And that $125,000……MLB is a big corporation, I’m sure they have their paperwork in order. This is just a cheap method of getting headlines.

  4. joestemme - Nov 6, 2013 at 12:27 PM

    A-Roid can go F#CK himself and his investigation.

  5. DelawarePhilliesFan - Nov 6, 2013 at 12:29 PM

    Baseball is not Shady. If they were, Lanny Davis would be working for them :)

  6. happytwinsfan - Nov 6, 2013 at 12:34 PM

    thank god for mississippi and the nfl police blotter.

  7. doctornature - Nov 6, 2013 at 12:40 PM

    Arod just announced that he is going to investigate himself, in the interest of needing another headline

  8. bh192012 - Nov 6, 2013 at 12:43 PM

    Are they saying that MLB needs to pay sales tax on the documents or something? Isn’t that the responsibility of the document vendor. Same with income tax on that transaction. If Lanny is concearned that MLB won’t record that transaction on their expenses for yearly tax refund purposes, I’m still not understanding the problem here?

    What am I missing?

    • DelawarePhilliesFan - Nov 6, 2013 at 1:26 PM

      To answer the question – and not to take sides – any cash transaction over $10,000 has to be reported to the IRS. Its a rule designed to prevent money laundering. In other words, it has nothing to do with anything here. Davis may as well be asking if Bud Selig used his turn indicator – as required by law – on the way to the Arbitration hearing

  9. rayburns - Nov 6, 2013 at 2:51 PM

    Wah, no one’s paying attention to me!

    • rayburns - Nov 6, 2013 at 2:52 PM

      Or I should say,

      “Wah, no one’s paying attention to my client!”

  10. mogogo1 - Nov 6, 2013 at 3:18 PM

    This would be a far bigger deal if everybody didn’t hate A-Rod so much. It took a lot of years, but I bet Selig is finally enjoying being able to dump on somebody hated more than he is himself.

    • jwbiii - Nov 6, 2013 at 4:38 PM

      I think you’re assuming the answer to that question.

  11. kgsmith - Nov 6, 2013 at 5:26 PM

    I guess I just do not understand.. My belief is no matter how the “documents” were put in the hands of MLB is not the point. The point is did Alex Rodriquez cheat? That is the purpose of the investigation. If MLB went about it the wrong way, so be it, then that is a different case. Why are Alex and his lawyers upset about this? If he did not do anything wrong, as they say.. then why all the fuss over the documents? Alex is a cheater, always has been and my personal opinion, I think the fans, and major league baseball should be compensated for his false advertising of skills. He knowingly cheated to get the money he did. This money was paid by the fans through jersey, ticket sales, etc..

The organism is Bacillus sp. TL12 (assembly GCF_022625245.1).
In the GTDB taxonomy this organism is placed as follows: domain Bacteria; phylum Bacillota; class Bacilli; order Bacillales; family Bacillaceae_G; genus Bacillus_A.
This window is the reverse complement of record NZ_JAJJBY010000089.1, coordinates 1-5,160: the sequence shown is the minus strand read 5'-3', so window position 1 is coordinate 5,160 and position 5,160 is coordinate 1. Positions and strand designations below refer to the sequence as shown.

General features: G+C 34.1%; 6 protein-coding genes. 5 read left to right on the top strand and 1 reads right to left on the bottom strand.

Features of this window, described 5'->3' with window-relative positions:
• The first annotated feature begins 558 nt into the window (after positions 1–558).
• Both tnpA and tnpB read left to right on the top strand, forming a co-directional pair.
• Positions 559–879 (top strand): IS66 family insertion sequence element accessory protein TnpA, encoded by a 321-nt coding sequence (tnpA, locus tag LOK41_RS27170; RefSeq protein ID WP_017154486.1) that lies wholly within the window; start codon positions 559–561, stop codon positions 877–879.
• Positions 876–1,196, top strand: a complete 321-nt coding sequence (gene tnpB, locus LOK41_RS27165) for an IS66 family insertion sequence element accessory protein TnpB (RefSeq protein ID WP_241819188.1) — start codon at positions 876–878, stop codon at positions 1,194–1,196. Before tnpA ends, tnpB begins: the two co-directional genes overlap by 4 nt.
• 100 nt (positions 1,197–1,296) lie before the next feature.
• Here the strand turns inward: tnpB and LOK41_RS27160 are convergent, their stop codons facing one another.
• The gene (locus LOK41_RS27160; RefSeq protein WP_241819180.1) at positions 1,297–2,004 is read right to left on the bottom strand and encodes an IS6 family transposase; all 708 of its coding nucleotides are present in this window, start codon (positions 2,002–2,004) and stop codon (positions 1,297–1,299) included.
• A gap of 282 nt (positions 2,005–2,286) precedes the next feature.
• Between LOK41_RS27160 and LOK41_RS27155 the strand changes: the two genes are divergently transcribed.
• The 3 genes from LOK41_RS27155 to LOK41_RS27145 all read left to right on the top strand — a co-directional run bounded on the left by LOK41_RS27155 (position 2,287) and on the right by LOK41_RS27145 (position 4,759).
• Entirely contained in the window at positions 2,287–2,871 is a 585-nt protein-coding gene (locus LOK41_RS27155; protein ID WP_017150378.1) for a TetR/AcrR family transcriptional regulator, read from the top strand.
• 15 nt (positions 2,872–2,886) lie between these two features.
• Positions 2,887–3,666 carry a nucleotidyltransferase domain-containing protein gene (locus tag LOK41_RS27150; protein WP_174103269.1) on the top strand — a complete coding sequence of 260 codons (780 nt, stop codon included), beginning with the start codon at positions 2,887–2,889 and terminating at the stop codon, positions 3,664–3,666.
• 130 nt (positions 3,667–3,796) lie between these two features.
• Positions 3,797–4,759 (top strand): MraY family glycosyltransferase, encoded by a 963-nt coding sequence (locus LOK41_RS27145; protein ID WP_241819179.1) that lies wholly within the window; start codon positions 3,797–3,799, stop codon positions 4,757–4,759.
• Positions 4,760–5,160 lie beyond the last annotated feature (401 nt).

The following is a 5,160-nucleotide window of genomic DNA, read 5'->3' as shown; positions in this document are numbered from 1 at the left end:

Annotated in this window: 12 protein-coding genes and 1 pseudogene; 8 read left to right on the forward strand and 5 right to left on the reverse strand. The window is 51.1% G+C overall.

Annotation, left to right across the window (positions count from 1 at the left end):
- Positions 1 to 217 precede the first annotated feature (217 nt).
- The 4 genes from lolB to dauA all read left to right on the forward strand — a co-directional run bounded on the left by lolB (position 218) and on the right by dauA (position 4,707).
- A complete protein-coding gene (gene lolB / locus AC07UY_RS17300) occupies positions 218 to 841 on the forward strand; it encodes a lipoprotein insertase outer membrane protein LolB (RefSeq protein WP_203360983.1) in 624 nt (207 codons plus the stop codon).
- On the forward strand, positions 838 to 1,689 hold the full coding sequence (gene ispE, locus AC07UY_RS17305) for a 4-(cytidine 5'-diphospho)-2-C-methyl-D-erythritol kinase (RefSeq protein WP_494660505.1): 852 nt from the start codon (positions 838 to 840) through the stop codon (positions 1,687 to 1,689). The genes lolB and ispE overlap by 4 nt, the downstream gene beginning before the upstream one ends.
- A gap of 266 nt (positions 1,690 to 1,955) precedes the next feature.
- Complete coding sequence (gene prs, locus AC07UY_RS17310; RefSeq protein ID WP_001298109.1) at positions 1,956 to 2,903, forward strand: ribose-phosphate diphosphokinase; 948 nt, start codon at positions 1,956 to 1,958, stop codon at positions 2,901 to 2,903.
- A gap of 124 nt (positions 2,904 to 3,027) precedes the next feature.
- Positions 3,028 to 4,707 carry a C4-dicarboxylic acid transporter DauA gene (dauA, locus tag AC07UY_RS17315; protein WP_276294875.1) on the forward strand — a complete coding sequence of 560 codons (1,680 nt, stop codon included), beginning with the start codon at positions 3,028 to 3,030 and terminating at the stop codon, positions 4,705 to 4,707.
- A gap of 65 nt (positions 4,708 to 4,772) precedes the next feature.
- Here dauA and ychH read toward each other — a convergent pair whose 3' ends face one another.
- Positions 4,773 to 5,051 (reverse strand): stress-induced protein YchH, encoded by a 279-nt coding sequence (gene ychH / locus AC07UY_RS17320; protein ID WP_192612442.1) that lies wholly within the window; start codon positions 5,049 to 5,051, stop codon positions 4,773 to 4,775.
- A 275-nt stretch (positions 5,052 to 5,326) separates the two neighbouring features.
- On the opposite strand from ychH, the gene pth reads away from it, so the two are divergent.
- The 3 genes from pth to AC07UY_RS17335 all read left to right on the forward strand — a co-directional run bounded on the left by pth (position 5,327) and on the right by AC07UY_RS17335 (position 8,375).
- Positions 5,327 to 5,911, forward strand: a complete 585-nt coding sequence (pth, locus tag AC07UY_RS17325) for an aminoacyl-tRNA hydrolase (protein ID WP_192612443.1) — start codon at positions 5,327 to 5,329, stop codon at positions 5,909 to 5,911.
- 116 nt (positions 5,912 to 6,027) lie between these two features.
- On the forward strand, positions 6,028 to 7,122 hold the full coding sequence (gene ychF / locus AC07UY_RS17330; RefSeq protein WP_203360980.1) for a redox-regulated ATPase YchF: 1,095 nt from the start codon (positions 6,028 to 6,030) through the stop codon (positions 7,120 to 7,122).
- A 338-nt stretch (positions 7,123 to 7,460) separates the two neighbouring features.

• righthandofjustice - Nov 6, 2013 at 8:45 PM

      Yes, exactly they are different cases and A-Rod’s side said. However, since it is a CRIME, they should be investigated by the authorities.

      How can you say, if MLB went about it the “wrong way” then so be it? Criminals need to be punished.

  12. mornelithe - Nov 6, 2013 at 6:34 PM

    As long as MLB wasn’t personally involved in the original theft, there really isn’t anything wrong with it. However, I believe had this occurred in criminal court, there’s probably something illegal there.

    Nice scorched earth policy Rodriguez has here, burn the whole thing down just because he got busted doing numerous things, he shouldn’t have.

  13. rje49 - Nov 6, 2013 at 8:58 PM

    I’m just as sick of hearing about A-Rod and all his legal wrangling as anybody. But, when and if this thing ever gets settled, even if they find A-Rod “innocent of everything”, we will still despise him just as much as if he were found “guilty of all charges” because of all the crap he and his lawyers are pulling. Looks like this will still be going on come spring training. As far as his image is concerned, it’s at rock bottom and ain’t never coming back up.

  14. righthandofjustice - Nov 6, 2013 at 8:59 PM

    I think A-Rod’s lawyers want the government to probe into more than just the stolen document case, which supposedly is under the investigation of the Boca Raton police already.

    Fischer told his story here:

    He said MLB made an unsolicited offer of $125,000 for his documents. He turned it down and tried to flee with the documents in his car. His documents got stolen by somebody. He called the police for protection. Ironically, MLB paid the exact $125,000 in stacks of $100 bills to the suspect Gary Jones later. Alright, you can use your imaginations…

    • righthandofjustice - Nov 6, 2013 at 9:02 PM

      Also there are names of police, judges, attorneys and other people on the list of documents, which may have tied to selling PEDs to the minors… So it is eminently logical a government probe is required.

  15. rangermania - Nov 7, 2013 at 2:05 AM

    A-Rod is desperate. Flailing wildly. He is panicking because he has a juicy contract and he can’t perform. His numbers getting worse last 5 years and his post seasons are pathetic. Now his body is breaking down as well. Team A-Rod is throwing everything up against the wall hoping something will stick and distract the hearings.
    He lied and squirmed and then avoided the suspension – the only one to do so.
    Feel sorry for A-Rod. He is probably toast. He will never get in the Hall. And he will probably end up broke.